From Hokkaido and its long winter in the north to the iconic objectives on the main island of Honshu, Japan has a bevy of icy destinations to climb. With mountains like Akadake in the Yatsugatake and the frozen waterfalls of the Daisetsuzan, this country has plenty of reasons to grab your ice axe and head to the Pacific.
Japan is an island nation located in the Pacific Ocean, comprised of four large islands and many smaller ones – more than 6,850 in total throughout the archipelago. Its wide geographic range lends to a diverse climate, which means ice climbing can be found in a few different locations. In the northern island of Hokkaido, the long and cold winters provide perfect conditions for an ideal climb, while high-altitude spots on Honshu, the main island, also have great ice ascents. The main cities of the country are connected with trains, and even traveling between islands can be done with public transportation. Tokyo is the capital of the country, located on Honshu, and it provides a nice starting off point for trips to the Japanese Alps. To head north, take a train through the Seikan Tunnel or fly into Sapporo and you will be in the heart of Hokkaido.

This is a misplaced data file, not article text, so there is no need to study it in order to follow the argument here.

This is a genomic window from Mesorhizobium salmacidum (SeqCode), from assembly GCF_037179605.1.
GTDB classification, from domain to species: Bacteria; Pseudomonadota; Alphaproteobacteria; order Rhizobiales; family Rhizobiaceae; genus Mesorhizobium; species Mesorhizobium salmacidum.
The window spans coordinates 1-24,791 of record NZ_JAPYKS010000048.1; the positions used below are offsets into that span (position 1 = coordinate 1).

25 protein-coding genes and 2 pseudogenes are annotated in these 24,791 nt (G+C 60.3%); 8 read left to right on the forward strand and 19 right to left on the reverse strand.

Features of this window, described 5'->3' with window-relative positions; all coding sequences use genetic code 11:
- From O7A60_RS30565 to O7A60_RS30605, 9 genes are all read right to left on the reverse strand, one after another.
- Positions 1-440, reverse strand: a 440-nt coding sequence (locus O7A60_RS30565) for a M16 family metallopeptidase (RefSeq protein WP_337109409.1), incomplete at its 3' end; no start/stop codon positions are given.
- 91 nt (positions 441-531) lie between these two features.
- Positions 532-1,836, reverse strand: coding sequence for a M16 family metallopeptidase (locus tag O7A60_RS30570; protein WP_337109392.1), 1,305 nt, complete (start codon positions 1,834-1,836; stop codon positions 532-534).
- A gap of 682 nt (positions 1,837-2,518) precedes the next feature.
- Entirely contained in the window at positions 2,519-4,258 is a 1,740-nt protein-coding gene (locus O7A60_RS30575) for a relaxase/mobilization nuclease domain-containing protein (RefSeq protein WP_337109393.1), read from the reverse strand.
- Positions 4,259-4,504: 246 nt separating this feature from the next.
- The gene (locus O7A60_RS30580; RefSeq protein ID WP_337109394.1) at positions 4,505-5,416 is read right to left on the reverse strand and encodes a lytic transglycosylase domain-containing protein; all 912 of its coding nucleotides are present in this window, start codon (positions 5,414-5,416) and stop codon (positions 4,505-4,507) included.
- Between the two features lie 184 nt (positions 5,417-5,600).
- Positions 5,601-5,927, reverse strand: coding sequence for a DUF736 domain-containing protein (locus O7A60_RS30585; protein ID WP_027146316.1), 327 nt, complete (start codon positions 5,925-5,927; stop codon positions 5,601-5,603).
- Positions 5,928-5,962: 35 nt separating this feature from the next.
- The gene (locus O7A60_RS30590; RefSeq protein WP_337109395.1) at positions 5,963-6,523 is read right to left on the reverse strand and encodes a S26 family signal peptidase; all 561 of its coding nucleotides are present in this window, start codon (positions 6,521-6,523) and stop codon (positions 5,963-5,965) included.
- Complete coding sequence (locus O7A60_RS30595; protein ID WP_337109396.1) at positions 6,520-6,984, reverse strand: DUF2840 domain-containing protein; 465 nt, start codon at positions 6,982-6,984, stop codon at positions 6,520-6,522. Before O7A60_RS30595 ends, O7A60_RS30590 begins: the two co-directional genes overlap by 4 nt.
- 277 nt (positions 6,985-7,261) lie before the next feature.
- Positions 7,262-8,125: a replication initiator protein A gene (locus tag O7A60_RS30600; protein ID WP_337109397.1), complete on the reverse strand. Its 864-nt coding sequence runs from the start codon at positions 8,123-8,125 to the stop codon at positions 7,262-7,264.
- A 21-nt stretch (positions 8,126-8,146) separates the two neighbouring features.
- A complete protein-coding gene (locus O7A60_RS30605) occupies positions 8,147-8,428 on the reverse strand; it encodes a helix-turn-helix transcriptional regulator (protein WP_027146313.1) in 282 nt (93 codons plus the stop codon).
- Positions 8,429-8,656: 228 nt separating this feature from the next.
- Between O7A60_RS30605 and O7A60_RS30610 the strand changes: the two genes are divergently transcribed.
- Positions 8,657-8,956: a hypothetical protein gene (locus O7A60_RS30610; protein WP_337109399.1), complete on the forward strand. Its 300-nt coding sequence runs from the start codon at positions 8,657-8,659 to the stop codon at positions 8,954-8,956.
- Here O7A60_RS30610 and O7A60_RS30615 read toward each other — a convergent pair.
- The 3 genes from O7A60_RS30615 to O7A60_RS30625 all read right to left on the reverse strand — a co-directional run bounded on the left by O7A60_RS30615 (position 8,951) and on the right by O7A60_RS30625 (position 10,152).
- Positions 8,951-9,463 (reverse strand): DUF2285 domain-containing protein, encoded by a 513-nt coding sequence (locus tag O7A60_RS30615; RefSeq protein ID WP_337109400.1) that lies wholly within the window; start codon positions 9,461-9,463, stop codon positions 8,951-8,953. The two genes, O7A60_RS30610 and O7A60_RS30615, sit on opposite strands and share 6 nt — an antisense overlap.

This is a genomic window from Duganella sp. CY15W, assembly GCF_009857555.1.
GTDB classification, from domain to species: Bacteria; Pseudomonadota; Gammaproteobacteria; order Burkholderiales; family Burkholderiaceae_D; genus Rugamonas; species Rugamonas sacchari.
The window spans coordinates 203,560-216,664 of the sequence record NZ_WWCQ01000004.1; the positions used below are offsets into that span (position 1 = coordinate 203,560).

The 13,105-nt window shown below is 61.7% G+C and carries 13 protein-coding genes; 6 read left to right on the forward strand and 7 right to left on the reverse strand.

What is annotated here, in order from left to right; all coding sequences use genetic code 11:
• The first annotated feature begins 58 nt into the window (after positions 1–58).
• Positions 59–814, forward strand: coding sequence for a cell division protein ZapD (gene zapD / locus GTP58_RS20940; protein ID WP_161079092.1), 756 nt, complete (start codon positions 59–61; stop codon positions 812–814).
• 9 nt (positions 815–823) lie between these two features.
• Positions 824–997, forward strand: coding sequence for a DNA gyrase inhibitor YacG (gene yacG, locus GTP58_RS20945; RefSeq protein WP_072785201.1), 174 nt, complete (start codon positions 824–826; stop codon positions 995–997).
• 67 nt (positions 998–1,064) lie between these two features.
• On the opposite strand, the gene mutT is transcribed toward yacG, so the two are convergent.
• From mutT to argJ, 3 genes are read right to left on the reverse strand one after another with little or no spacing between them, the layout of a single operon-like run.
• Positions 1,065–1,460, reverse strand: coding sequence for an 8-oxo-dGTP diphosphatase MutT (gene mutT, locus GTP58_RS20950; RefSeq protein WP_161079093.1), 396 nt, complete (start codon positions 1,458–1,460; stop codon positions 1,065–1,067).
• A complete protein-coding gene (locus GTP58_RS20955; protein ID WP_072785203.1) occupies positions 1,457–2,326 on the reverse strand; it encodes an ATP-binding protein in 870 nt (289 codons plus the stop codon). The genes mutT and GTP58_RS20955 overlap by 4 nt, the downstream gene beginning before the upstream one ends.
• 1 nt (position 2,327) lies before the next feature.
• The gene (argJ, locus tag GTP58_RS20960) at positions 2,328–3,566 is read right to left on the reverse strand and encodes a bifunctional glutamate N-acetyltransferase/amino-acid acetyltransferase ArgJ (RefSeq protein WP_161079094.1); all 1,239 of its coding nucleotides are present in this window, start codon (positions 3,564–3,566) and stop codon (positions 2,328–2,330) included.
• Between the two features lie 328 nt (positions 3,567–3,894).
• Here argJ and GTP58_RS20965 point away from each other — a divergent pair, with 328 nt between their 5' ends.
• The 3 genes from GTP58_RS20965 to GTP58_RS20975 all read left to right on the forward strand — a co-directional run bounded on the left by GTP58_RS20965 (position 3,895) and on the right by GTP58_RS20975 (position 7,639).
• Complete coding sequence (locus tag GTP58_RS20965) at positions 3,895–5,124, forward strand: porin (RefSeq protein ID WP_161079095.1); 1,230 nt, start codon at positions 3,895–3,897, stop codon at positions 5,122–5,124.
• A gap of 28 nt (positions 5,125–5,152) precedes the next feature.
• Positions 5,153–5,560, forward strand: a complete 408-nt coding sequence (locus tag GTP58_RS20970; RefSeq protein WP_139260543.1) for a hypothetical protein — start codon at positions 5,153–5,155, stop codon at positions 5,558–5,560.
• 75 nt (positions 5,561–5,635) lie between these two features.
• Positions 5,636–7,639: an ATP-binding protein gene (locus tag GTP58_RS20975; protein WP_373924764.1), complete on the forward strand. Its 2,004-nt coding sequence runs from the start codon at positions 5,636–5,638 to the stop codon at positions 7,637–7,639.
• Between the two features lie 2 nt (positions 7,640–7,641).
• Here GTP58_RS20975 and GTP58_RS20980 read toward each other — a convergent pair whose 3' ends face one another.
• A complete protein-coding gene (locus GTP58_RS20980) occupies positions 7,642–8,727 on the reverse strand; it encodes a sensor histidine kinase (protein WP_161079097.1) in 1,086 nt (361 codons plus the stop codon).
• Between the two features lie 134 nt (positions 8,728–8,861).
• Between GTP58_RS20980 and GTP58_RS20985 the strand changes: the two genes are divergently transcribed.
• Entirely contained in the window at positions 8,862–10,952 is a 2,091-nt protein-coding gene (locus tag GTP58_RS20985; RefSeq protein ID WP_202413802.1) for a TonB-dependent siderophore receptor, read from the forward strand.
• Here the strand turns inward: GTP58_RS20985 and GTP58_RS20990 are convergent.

The weather in Japan tends to be nice and cold throughout winter. It can be volatile at high altitudes, but the climate provides a high snow fall and low temperatures to keep the ice flowing and frozen throughout the season.
Getting to Japan requires flying into one of its islands. For the island of Honshu, Tokyo is the best choice. The Shinkansen and the train network can easily get you where you need to go. For trips to Hokkaido, the New Chitose Airport serves the Sapporo hub, and the northern island also has efficient bullet trains and public transportation. Rental cars are readily available at most major cities.
Ice climbing is best done in winter. January and February are the perfect months to take on the frozen walls of Japan, though early and late trips in winter can provide great conditions, too.
Stay up-to-date on the best adventures!